Model 3

Might the Model 3 use a different motor technology?

edited November -1 in Model 3
I noticed an article come across my news feed claiming a Chinese company has signed a deal to supply permanent magnets to Tesla.

Another article on the Rare Earth Elements market states, " is argued that Tesla Motors will move to replace their AC induction motor, which does not use REEs, to a permanent magnet motor that requires rare earth permanent magnets. Although cheaper, the AC induction motor is larger, heavier, and less efficient resulting in more draw on the lithium ion battery pack, when compared to a permanent rare earth magnet motor." --

Also, on October 11, 2015, JB Straubel told an audience at the University of Nevada, Reno, "We’re inventing a whole new platform: it’s a new battery architecture, it’s a new motor technology — brand new vehicle structure..."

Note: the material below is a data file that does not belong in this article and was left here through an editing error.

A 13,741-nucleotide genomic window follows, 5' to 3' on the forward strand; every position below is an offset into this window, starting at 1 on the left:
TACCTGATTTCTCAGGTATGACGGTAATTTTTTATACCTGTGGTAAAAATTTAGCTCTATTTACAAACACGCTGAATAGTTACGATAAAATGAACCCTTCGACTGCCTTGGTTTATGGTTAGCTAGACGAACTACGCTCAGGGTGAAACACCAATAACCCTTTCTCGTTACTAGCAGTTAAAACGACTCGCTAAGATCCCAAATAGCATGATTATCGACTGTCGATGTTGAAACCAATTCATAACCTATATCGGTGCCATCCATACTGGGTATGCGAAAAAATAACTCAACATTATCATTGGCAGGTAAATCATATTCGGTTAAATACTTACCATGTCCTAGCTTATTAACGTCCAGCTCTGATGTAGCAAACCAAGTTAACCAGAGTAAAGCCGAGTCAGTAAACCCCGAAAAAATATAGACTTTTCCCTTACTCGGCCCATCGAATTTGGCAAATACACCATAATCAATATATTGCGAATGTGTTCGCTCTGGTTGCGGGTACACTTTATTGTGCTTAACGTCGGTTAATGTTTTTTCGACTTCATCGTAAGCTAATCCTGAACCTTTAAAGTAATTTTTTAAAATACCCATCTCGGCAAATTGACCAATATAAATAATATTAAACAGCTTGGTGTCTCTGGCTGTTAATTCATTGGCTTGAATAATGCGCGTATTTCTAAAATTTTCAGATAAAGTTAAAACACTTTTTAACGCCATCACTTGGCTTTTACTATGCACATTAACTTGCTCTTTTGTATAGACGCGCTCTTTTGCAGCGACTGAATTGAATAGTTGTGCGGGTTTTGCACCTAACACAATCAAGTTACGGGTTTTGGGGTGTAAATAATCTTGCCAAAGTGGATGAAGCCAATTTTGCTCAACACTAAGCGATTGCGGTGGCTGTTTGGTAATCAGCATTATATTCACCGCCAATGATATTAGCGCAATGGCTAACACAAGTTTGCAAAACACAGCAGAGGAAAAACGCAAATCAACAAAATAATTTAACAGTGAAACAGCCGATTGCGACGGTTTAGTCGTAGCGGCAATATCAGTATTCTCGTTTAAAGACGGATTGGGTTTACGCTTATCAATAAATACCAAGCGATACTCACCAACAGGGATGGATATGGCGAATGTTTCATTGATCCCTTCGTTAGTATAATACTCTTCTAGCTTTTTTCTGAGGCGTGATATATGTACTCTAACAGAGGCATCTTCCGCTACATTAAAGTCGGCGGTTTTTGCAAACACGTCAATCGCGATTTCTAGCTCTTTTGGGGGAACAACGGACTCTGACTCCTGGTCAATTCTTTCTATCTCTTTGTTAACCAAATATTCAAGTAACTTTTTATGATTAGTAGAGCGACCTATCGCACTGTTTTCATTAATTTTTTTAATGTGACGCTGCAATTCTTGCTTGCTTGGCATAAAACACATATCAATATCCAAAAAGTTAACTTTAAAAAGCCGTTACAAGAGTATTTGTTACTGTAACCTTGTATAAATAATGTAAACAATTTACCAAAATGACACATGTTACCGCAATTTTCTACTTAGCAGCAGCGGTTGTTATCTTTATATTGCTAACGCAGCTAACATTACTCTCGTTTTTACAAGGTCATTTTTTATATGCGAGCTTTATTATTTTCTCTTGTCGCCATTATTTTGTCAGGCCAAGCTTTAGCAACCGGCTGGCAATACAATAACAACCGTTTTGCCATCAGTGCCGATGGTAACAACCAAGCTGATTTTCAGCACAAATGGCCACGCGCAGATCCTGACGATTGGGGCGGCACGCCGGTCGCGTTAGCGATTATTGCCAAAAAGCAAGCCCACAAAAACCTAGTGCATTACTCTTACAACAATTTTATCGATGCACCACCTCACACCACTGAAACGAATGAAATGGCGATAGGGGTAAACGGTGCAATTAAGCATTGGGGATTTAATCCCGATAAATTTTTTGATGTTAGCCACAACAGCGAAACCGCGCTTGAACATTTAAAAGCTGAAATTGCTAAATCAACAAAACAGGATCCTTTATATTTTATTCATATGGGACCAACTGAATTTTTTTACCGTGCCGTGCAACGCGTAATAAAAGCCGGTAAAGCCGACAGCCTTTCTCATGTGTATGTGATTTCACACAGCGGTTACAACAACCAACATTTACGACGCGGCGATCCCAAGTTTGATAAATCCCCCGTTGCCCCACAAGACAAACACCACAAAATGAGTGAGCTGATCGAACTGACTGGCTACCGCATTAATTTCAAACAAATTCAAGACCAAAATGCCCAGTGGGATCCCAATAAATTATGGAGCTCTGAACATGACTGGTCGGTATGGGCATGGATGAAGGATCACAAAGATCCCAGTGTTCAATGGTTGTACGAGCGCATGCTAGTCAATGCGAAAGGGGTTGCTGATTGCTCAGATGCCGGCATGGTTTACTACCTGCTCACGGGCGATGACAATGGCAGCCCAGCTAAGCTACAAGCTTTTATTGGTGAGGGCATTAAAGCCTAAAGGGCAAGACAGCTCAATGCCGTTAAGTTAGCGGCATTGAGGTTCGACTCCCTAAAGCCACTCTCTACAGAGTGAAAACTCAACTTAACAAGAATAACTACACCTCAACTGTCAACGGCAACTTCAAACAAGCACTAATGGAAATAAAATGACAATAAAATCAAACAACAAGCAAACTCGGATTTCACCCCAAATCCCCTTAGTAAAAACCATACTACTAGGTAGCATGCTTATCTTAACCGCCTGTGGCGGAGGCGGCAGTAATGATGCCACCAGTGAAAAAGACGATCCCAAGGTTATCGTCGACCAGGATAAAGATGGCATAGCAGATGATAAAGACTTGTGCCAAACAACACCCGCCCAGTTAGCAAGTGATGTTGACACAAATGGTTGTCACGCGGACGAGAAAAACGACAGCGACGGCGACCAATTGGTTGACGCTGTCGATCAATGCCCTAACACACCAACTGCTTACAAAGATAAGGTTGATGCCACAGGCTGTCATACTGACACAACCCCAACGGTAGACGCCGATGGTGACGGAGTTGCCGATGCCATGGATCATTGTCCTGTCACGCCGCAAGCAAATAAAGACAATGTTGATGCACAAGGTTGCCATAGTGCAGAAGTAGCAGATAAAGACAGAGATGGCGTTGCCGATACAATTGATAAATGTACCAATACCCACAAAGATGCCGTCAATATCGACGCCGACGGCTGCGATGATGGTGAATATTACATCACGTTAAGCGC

These three datapoints could signal a change in the Tesla powertrain for the Model 3.


  • edited November -1
    Sure looks like they're updating it.
  • edited November 2016
    They definitely redesigned the inverters. Tesla claimed a big leap in efficiency.
  • edited November -1
    Correct me if I am wrong, but doesn't China control most if not all rare earth material, which just begs the question, why would you build a motor based on a material that is controlled by 1 source?
  • edited November -1
    It doesn't state what the magnet is for - could be the speakers!

    There are over 60 motors, some of which likely use various magnet types.

    Very doubtful they are going to switch the main motor to a DC motor. Few advantages and lots of disadvantages.
  • edited November 2016
    "but doesn't China control most if not all rare earth material,"